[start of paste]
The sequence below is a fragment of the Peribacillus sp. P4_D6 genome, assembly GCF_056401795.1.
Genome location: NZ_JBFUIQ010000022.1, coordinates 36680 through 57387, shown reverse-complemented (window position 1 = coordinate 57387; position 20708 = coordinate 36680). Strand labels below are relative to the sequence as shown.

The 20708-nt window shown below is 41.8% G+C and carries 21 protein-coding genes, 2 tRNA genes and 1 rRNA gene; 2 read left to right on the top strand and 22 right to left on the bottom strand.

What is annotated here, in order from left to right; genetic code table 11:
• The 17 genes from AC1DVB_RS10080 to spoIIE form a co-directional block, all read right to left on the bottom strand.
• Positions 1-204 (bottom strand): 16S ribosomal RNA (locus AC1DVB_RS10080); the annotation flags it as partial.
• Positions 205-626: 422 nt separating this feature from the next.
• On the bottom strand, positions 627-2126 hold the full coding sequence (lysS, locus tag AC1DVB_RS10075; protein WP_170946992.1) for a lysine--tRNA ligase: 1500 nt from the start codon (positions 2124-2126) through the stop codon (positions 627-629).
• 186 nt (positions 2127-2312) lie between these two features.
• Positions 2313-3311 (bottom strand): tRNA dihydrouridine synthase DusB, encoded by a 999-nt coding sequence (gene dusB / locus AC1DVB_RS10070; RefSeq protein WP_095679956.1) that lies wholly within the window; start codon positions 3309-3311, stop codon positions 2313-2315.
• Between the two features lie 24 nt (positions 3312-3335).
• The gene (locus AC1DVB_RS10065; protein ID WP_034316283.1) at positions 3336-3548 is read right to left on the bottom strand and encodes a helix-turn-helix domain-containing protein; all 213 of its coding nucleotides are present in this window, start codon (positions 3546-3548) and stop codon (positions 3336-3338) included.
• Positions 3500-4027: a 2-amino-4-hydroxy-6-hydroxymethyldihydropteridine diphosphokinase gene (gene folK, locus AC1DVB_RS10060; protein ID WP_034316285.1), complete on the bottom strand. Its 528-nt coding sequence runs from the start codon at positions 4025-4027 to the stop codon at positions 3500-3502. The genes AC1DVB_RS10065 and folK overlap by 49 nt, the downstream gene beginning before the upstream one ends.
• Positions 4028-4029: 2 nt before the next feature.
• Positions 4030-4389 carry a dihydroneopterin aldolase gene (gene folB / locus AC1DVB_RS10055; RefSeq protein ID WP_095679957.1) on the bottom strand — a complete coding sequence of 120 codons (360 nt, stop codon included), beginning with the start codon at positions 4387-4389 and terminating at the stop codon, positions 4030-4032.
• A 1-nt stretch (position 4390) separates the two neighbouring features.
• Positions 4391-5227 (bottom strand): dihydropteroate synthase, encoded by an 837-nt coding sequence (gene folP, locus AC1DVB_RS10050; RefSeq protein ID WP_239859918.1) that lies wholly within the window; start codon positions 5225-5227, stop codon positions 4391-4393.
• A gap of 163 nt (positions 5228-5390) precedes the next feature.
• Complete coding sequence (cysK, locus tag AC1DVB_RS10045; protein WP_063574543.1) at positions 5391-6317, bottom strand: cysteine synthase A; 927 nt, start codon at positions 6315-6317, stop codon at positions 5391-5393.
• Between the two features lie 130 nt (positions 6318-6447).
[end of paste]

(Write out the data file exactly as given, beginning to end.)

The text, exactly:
The sequence below is a fragment of the Peribacillus sp. P4_D6 genome, assembly GCF_056401795.1.
Genome location: NZ_JBFUIQ010000022.1, coordinates 36680 through 57387, shown reverse-complemented (window position 1 = coordinate 57387; position 20708 = coordinate 36680). Strand labels below are relative to the sequence as shown.

The 20708-nt window shown below is 41.8% G+C and carries 21 protein-coding genes, 2 tRNA genes and 1 rRNA gene; 2 read left to right on the top strand and 22 right to left on the bottom strand.

What is annotated here, in order from left to right; genetic code table 11:
• The 17 genes from AC1DVB_RS10080 to spoIIE form a co-directional block, all read right to left on the bottom strand.
• Positions 1-204 (bottom strand): 16S ribosomal RNA (locus AC1DVB_RS10080); the annotation flags it as partial.
• Positions 205-626: 422 nt separating this feature from the next.
• On the bottom strand, positions 627-2126 hold the full coding sequence (lysS, locus tag AC1DVB_RS10075; protein WP_170946992.1) for a lysine--tRNA ligase: 1500 nt from the start codon (positions 2124-2126) through the stop codon (positions 627-629).
• 186 nt (positions 2127-2312) lie between these two features.
• Positions 2313-3311 (bottom strand): tRNA dihydrouridine synthase DusB, encoded by a 999-nt coding sequence (gene dusB / locus AC1DVB_RS10070; RefSeq protein WP_095679956.1) that lies wholly within the window; start codon positions 3309-3311, stop codon positions 2313-2315.
• Between the two features lie 24 nt (positions 3312-3335).
• The gene (locus AC1DVB_RS10065; protein ID WP_034316283.1) at positions 3336-3548 is read right to left on the bottom strand and encodes a helix-turn-helix domain-containing protein; all 213 of its coding nucleotides are present in this window, start codon (positions 3546-3548) and stop codon (positions 3336-3338) included.
• Positions 3500-4027: a 2-amino-4-hydroxy-6-hydroxymethyldihydropteridine diphosphokinase gene (gene folK, locus AC1DVB_RS10060; protein ID WP_034316285.1), complete on the bottom strand. Its 528-nt coding sequence runs from the start codon at positions 4025-4027 to the stop codon at positions 3500-3502. The genes AC1DVB_RS10065 and folK overlap by 49 nt, the downstream gene beginning before the upstream one ends.
• Positions 4028-4029: 2 nt before the next feature.
• Positions 4030-4389 carry a dihydroneopterin aldolase gene (gene folB / locus AC1DVB_RS10055; RefSeq protein ID WP_095679957.1) on the bottom strand — a complete coding sequence of 120 codons (360 nt, stop codon included), beginning with the start codon at positions 4387-4389 and terminating at the stop codon, positions 4030-4032.
• A 1-nt stretch (position 4390) separates the two neighbouring features.
• Positions 4391-5227 (bottom strand): dihydropteroate synthase, encoded by an 837-nt coding sequence (gene folP, locus AC1DVB_RS10050; RefSeq protein ID WP_239859918.1) that lies wholly within the window; start codon positions 5225-5227, stop codon positions 4391-4393.
• A gap of 163 nt (positions 5228-5390) precedes the next feature.
• Complete coding sequence (cysK, locus tag AC1DVB_RS10045; protein WP_063574543.1) at positions 5391-6317, bottom strand: cysteine synthase A; 927 nt, start codon at positions 6315-6317, stop codon at positions 5391-5393.
• Between the two features lie 130 nt (positions 6318-6447).